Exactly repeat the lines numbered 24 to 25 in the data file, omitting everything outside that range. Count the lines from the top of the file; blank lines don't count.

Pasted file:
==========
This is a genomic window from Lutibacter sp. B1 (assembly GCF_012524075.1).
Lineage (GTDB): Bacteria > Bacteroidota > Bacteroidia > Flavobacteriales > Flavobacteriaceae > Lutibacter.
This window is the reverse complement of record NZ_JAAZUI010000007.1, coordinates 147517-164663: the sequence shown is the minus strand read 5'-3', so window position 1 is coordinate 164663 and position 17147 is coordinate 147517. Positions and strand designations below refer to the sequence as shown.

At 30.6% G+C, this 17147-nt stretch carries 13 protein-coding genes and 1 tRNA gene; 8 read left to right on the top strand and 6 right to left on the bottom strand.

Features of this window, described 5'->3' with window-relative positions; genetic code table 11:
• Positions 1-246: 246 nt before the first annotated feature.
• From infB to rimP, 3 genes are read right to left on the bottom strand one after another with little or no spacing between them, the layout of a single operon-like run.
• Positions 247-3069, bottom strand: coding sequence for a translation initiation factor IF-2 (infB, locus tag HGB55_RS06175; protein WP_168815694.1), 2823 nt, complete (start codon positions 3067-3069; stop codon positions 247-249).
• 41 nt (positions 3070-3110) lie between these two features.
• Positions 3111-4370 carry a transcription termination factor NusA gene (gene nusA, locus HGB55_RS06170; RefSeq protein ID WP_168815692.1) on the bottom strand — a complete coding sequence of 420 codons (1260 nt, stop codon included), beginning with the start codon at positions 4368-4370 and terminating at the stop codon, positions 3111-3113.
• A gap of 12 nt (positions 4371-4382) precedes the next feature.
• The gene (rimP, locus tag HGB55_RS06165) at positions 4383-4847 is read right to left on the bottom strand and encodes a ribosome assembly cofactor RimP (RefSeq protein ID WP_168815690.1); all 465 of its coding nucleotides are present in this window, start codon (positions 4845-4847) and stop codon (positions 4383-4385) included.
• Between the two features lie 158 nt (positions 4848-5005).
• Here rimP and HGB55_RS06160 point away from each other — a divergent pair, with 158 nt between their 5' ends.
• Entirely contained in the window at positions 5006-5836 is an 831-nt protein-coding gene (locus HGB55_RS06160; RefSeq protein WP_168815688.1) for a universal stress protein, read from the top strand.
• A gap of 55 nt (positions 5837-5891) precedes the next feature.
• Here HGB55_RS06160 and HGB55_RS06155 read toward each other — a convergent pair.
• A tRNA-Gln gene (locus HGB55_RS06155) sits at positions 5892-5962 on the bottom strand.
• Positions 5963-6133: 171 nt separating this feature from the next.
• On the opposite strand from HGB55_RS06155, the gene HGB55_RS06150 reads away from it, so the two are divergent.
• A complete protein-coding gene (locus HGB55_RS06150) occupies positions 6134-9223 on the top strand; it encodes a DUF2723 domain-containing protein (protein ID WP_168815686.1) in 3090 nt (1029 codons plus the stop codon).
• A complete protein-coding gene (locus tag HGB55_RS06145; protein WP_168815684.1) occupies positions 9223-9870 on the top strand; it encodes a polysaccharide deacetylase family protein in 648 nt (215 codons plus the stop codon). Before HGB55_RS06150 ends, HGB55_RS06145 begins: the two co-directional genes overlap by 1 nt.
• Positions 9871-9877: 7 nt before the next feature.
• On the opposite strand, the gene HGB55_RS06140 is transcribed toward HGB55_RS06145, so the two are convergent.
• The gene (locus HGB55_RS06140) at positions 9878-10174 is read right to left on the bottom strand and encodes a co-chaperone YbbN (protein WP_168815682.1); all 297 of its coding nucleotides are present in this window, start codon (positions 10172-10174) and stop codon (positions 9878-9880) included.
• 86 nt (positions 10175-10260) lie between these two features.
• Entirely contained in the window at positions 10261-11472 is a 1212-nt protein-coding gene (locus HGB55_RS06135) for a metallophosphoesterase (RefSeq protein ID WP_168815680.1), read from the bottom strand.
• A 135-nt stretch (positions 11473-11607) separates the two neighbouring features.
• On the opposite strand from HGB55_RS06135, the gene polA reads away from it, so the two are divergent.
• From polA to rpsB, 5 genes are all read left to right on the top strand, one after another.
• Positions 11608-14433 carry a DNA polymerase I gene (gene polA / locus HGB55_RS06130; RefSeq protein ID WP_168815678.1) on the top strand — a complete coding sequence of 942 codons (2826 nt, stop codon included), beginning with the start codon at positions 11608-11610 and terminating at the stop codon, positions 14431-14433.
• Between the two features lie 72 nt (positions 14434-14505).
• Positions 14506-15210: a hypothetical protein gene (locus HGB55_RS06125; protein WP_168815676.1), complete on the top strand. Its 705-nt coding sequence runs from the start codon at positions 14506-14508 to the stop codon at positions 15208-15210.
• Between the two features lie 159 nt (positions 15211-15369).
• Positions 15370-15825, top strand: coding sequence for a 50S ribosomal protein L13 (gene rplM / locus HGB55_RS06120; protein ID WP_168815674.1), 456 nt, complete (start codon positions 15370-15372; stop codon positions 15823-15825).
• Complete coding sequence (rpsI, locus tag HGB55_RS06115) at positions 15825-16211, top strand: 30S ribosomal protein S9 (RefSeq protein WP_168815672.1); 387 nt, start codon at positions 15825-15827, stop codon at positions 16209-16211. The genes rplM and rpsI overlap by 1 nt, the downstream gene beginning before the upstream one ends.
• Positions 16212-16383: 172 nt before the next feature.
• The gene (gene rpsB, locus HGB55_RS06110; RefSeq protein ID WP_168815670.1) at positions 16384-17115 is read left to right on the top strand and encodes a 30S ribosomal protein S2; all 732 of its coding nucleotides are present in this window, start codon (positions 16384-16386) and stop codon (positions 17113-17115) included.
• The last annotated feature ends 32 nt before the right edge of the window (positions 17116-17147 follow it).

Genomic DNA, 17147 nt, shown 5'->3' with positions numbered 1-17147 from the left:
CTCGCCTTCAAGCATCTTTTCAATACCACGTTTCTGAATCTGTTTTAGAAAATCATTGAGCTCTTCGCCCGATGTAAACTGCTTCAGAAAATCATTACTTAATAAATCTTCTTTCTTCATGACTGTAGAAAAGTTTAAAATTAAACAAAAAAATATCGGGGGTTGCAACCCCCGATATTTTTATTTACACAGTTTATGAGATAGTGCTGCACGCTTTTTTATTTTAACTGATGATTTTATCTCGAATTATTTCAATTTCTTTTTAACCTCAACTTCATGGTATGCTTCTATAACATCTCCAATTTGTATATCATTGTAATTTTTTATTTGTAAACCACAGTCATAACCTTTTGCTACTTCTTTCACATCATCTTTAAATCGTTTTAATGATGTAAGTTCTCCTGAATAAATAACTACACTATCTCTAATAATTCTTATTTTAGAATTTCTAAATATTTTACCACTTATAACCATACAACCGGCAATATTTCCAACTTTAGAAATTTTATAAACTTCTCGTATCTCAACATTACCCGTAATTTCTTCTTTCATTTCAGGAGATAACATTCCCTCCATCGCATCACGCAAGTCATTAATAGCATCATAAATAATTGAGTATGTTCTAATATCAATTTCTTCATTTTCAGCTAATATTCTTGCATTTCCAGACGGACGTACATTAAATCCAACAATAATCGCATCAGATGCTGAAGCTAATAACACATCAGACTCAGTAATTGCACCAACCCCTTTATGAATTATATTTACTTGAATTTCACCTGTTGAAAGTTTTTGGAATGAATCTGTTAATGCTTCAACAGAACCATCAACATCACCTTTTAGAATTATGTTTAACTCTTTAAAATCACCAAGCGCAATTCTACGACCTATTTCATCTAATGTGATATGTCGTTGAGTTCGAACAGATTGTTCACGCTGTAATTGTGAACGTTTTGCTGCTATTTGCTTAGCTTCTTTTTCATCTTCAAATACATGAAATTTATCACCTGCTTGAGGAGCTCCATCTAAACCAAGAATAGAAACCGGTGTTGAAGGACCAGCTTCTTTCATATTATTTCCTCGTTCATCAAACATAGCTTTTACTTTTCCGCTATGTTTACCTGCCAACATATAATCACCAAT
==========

• On the opposite strand, the gene HGB55_RS06140 is transcribed toward HGB55_RS06145, so the two are convergent.
• The gene (locus HGB55_RS06140) at positions 9878-10174 is read right to left on the bottom strand and encodes a co-chaperone YbbN (protein WP_168815682.1); all 297 of its coding nucleotides are present in this window, start codon (positions 10172-10174) and stop codon (positions 9878-9880) included.